No musical would be complete without dance numbers and this play did not disappoint. Routines included tap dance, ballet, ballroom, jazz and hip-hop. Choreographer Gino Berti put together an absolutely brilliant routine that required precision timing on the part of the dancers or some serious whacking of heads and thwacking of shins would have taken place. A nice touch to a number of the dance routines was the inclusion of a troupe of 14 children   of various ages and sizes (extremely cute in animal pyjamas.)

The characters in the play were exaggerated versions of many of those we know and love. Snow White, played by Sarah Higgins was predictably sickeningly sweet while Prince Justin of Timberlake portrayed by Jamie McKnight was youthfully handsome, in a pale vampire kind of way.  Sexy Queen Diabolica, portrayed by Jackie Mustakas (who has great legs by the way), reminded me a bit of Bette Midler dressed for the Oscars. Cutie pa-tootie Tim Porter played the Queen’s hapless woodsman, Woody, with an almost perpetual grin on his face (made my cheeks ache) and restless energy in his movements. The portrayal of the dwarfs was both surprising and amazing. Stephanie Pitsiladis stood out as Grumpy, complete with Bronx accent, attitude and a voice that could fill a stadium.  Another favourite of mine, performed by two members of the Ensemble, was Prince Charming’s white horse , Avalanche, who had attitude, could tap dance and wouldn’t let anybody ride him.

While all the actors did a great job, hubby and my favourite character had to be buxom and flirty Nurse Tickle, who was brilliantly portrayed by Justin Bott. This continues one of the old British theatre traditions of having male actors play female parts.

While I am not sure that panto is exactly my cup of theatre tea, I did enjoy many aspects of the production and my hubby thoroughly enjoyed the entire production.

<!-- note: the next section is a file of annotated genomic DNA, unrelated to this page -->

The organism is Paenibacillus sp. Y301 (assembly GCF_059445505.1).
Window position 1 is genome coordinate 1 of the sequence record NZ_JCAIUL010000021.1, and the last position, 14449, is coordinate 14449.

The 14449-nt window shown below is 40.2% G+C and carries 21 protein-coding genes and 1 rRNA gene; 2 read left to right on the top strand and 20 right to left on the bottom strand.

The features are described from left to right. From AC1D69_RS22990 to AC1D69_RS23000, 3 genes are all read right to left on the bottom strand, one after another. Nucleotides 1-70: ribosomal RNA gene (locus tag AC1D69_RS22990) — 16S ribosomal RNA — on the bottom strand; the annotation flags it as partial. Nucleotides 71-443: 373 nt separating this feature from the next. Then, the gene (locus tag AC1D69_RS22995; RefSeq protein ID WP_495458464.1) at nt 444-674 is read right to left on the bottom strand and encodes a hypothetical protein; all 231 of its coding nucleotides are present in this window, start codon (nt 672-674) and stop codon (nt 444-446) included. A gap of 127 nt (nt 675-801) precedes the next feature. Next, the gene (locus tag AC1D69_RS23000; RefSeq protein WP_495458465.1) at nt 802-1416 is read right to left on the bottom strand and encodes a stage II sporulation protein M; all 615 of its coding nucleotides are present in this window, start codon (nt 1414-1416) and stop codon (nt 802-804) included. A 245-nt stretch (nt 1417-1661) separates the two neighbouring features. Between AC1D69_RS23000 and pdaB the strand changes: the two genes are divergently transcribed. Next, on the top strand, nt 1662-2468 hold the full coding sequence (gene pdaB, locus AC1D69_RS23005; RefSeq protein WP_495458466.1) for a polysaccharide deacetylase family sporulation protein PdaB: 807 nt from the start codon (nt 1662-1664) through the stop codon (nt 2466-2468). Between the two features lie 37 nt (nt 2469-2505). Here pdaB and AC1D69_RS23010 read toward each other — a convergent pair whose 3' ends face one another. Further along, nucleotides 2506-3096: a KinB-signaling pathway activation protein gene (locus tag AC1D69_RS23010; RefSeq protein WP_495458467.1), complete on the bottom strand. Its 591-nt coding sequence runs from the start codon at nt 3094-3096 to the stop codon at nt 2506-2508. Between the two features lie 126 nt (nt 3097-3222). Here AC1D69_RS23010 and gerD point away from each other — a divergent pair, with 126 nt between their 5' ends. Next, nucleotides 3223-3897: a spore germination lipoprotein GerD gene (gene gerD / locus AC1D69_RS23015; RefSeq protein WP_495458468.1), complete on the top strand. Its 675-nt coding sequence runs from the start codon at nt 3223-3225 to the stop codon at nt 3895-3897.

When you go to see this performance, be sure to bring your best booing, hissing, and cheering voices along with your waving, clapping hands because they are sure to be busy.

Snow White: The Panto runs to Aug. 29 at the Huron Country Playhouse II.

Tickets are $42 for adults and $25 for youth under 20 years of age. Tickets for preview performances and groups of 20 or more are $34. Tickets may be purchased online, in person at the Drayton Entertainment Box Offices, or by calling (519) 238-6000 or toll free 1-855-DRAYTON (372-9866).

I am telling my friends: Go cut Footloose!

27 Jul
Colin Sheen and Company in Footloose, 2015 Season. Photographer: Darlene O’Rourke.

Colin Sheen and Company in Footloose, 2015 Season. Photographer: Darlene O’Rourke.

By Diva Caroline Thuss

I am feeling a flashback after enjoying another stellar musical at the Huron Country Playhouse near Grand Bend yesterday.

From the neon coloured clothing, teased hair with scrunchies, acid washed jeans and large wads of chewing gum, the cast of Footloose: The Dance Musical in Sunday’s opening performance had me looking through old photos from my childhood and reminiscing about what growing up in the 1980s was like (even though I was very young when the original Footloose movie was released).